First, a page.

Thursday, June 9, 2016
Can LED Technology Control The Spread Of Zika Virus?
A new weapon proposed to combat the spread of the Zika virus is light-emitting diode (LED) technology. This emerged by way of an article in FORTUNE (June 1, p.. 44, 'Into the Light') by Corinne Iozzio. In respect of the techno proposal at hand, let us concede - as she points out - that "blanketing our population centers in toxic bug spray isn't exactly a comforting solution". Indeed, basically you are exchanging a short term, high impact condition like microcephaly or Guillen Barre syndrome for long term cancers, including of the breast, liver, prostate.
Lest anyone believe or think the latter is more of a 'cakewalk' kindly google "salvage therapy" for prostate cancer recurrence. If you can read through the horrific side effects of all those treatments, well, all I can say is you've got more moxie than me. (I will posting on the MRI biopsy in a few days).
Anyway, LED provides a way of escaping the toxic chemical morass as a solution to everything, from controlling insect pests and weeds, to cleaning showers, tubs, toilets and sinks. How or where did this solution emerge? We are informed that Travis Longcore, "an assistant professor at the University of Southern California who studies the effect of light on insects" has the needed insights.
Quoted in the piece, he says:
"With LEDS, the great promise is control. It's control on illumination, on timing, on spectrum"
The key, essentially, about finding the perfect light to attract - and distract- insects. In fact, LEDs are already being used to disinfect water, and steer sea turtles away from highways so they don't become reptile road kill.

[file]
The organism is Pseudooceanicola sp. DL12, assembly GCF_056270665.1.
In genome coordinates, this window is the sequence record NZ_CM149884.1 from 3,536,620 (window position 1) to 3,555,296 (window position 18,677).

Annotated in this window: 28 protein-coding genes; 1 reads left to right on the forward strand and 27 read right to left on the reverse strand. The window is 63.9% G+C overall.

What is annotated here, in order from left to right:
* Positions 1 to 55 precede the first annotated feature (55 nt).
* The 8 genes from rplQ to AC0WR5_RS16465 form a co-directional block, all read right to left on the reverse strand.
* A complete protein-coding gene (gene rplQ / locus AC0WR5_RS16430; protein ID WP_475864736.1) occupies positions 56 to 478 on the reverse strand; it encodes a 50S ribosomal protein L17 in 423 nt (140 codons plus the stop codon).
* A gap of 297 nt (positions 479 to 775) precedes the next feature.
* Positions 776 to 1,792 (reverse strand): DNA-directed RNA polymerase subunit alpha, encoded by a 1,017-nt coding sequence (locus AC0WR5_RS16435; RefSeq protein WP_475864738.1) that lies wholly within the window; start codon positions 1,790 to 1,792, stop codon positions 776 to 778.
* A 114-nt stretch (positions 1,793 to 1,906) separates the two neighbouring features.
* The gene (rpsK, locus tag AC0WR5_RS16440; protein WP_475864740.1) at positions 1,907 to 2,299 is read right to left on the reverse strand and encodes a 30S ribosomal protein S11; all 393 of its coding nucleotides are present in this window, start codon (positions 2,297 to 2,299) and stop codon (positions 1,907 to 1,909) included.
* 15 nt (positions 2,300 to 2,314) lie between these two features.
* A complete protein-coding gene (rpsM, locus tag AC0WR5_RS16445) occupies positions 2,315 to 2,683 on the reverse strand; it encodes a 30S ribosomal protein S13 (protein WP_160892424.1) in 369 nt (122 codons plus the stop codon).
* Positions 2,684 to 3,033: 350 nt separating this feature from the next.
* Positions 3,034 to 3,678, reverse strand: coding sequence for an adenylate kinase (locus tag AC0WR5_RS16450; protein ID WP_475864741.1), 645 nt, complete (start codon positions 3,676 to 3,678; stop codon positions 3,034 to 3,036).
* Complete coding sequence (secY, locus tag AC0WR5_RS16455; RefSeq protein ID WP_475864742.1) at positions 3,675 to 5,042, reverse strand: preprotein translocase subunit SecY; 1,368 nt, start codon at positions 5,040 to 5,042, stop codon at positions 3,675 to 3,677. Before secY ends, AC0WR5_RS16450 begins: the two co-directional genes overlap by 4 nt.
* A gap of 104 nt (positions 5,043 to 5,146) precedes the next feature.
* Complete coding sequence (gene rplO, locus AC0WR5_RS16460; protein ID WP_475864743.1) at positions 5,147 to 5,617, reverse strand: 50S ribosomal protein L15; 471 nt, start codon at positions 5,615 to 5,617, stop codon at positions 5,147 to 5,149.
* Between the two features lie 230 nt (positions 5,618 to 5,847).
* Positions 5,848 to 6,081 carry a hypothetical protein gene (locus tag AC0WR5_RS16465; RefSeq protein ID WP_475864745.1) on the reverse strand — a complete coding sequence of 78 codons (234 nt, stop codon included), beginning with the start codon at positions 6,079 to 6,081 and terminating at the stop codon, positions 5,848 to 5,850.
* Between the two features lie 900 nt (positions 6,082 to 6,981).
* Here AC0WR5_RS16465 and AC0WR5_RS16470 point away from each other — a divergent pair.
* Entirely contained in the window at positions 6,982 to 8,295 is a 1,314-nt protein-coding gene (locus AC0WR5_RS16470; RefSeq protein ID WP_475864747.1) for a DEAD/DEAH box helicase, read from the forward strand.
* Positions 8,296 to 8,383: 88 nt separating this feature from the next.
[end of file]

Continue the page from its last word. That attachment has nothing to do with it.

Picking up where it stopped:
The principle followed by all LED traps or devices is simple: different species (including bugs) are attracted to different wavelengths of light. Find the right wavelength and you can therefore control the critters, get them to avert a planned destination (like sea turtles) or - fly into an attracting trap, ni the case of mosquitoes. (Though even here, different mosquito species are attracted t different wavelengths)
The company out front on this now is Lighting Science Group, a Florida company specializing in the application of light -emitting diode technology. LSG is also part of a growing number of companies that seeks to control pests using light.
How is the research going, and how soon can we expect LED technology in our homes to keep out the pesky varmint Aedes Aegypti mosquitoes? Well, as Iozzio notes, LSG "began testing it bug traps this spring" but we're informed (by USDA entymologist Daniel Kline) "there is room for improvement".
We are assured in the piece that "traps with LED-tuned for certain species (e.g. Aedes Aegypti mosquitoes) will eventually be field tested" and "a consumer version will follow within a year". Well, it can't happen soon enough for me, as I hate the fuckin' bug sprays, including that vomit-inducing shit called DEET.
The sooner this new weapon against pests comes into practical use the better, since as the FORTUNE author observes "warmer temperatures around the globe are helping tropical insects survive in temperate zones".
Those like the insufferable Kort Patterson (and others) can argue all they want that "there is no normal temperature for Earth", but one thing we do know is that biospheric balance exists only within certain parameters. Hence, so long as a relative temperature differential exists (e.g. between temperate zone and tropics) pests like dengue fever, Zika mosquitoes and bilharzia snails (as well as parasitic brain worms) will stay where they belong - in the tropics. But once temperature increases lead to thermal equilibrium worldwide, thereby disrupting those geographical barriers, all bets are off. It is one thing to be a T-Rex in Jurassic times with much higher temperatures and adapting to slightly different vegetation, It's quite another for arrogant humans facing a "new normal" for which any long term adaptation may be impossible, short of converting humans to cyborgs, especially if the runaway greenhouse kicks in.
Let's hope the LED solution for effective tropical pest control is ready long before then!